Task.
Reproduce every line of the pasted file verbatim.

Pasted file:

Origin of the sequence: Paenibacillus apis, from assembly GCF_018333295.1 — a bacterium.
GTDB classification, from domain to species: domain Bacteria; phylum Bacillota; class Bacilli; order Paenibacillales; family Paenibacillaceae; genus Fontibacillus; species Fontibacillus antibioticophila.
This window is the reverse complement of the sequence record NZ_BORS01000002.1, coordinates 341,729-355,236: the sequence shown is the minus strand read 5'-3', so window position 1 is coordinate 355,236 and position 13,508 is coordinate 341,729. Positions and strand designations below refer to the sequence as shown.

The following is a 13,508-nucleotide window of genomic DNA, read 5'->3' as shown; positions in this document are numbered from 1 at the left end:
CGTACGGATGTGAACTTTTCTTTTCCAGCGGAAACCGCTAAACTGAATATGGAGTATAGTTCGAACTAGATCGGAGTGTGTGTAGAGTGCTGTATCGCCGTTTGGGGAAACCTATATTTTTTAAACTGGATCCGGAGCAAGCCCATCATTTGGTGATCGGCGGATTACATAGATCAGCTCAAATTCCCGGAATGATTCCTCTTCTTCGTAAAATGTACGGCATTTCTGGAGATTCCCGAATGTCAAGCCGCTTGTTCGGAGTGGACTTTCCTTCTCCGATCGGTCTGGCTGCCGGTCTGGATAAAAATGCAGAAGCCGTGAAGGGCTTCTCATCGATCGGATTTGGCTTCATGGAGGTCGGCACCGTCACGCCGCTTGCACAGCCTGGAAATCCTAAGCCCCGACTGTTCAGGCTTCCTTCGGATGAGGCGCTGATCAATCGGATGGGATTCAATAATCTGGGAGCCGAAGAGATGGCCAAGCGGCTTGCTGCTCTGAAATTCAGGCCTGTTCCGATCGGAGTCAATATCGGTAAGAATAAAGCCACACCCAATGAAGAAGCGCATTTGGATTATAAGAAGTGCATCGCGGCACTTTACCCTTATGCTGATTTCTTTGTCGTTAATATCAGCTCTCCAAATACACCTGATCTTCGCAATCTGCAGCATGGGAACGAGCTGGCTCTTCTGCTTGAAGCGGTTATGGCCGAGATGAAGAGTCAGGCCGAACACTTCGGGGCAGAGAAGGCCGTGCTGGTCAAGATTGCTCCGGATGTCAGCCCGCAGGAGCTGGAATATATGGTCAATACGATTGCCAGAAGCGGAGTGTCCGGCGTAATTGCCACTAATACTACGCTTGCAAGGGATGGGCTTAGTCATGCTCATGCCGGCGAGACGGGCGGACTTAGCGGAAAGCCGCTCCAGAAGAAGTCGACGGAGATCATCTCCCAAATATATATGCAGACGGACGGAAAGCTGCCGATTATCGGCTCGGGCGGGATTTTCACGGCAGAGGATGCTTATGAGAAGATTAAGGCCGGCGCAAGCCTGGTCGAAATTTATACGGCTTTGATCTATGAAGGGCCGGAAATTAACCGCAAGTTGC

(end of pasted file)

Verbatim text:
Origin of the sequence: Paenibacillus apis, from assembly GCF_018333295.1 — a bacterium.
GTDB classification, from domain to species: domain Bacteria; phylum Bacillota; class Bacilli; order Paenibacillales; family Paenibacillaceae; genus Fontibacillus; species Fontibacillus antibioticophila.
This window is the reverse complement of the sequence record NZ_BORS01000002.1, coordinates 341,729-355,236: the sequence shown is the minus strand read 5'-3', so window position 1 is coordinate 355,236 and position 13,508 is coordinate 341,729. Positions and strand designations below refer to the sequence as shown.

The following is a 13,508-nucleotide window of genomic DNA, read 5'->3' as shown; positions in this document are numbered from 1 at the left end:
CGTACGGATGTGAACTTTTCTTTTCCAGCGGAAACCGCTAAACTGAATATGGAGTATAGTTCGAACTAGATCGGAGTGTGTGTAGAGTGCTGTATCGCCGTTTGGGGAAACCTATATTTTTTAAACTGGATCCGGAGCAAGCCCATCATTTGGTGATCGGCGGATTACATAGATCAGCTCAAATTCCCGGAATGATTCCTCTTCTTCGTAAAATGTACGGCATTTCTGGAGATTCCCGAATGTCAAGCCGCTTGTTCGGAGTGGACTTTCCTTCTCCGATCGGTCTGGCTGCCGGTCTGGATAAAAATGCAGAAGCCGTGAAGGGCTTCTCATCGATCGGATTTGGCTTCATGGAGGTCGGCACCGTCACGCCGCTTGCACAGCCTGGAAATCCTAAGCCCCGACTGTTCAGGCTTCCTTCGGATGAGGCGCTGATCAATCGGATGGGATTCAATAATCTGGGAGCCGAAGAGATGGCCAAGCGGCTTGCTGCTCTGAAATTCAGGCCTGTTCCGATCGGAGTCAATATCGGTAAGAATAAAGCCACACCCAATGAAGAAGCGCATTTGGATTATAAGAAGTGCATCGCGGCACTTTACCCTTATGCTGATTTCTTTGTCGTTAATATCAGCTCTCCAAATACACCTGATCTTCGCAATCTGCAGCATGGGAACGAGCTGGCTCTTCTGCTTGAAGCGGTTATGGCCGAGATGAAGAGTCAGGCCGAACACTTCGGGGCAGAGAAGGCCGTGCTGGTCAAGATTGCTCCGGATGTCAGCCCGCAGGAGCTGGAATATATGGTCAATACGATTGCCAGAAGCGGAGTGTCCGGCGTAATTGCCACTAATACTACGCTTGCAAGGGATGGGCTTAGTCATGCTCATGCCGGCGAGACGGGCGGACTTAGCGGAAAGCCGCTCCAGAAGAAGTCGACGGAGATCATCTCCCAAATATATATGCAGACGGACGGAAAGCTGCCGATTATCGGCTCGGGCGGGATTTTCACGGCAGAGGATGCTTATGAGAAGATTAAGGCCGGCGCAAGCCTGGTCGAAATTTATACGGCTTTGATCTATGAAGGGCCGGAAATTAACCGCAAGTTGC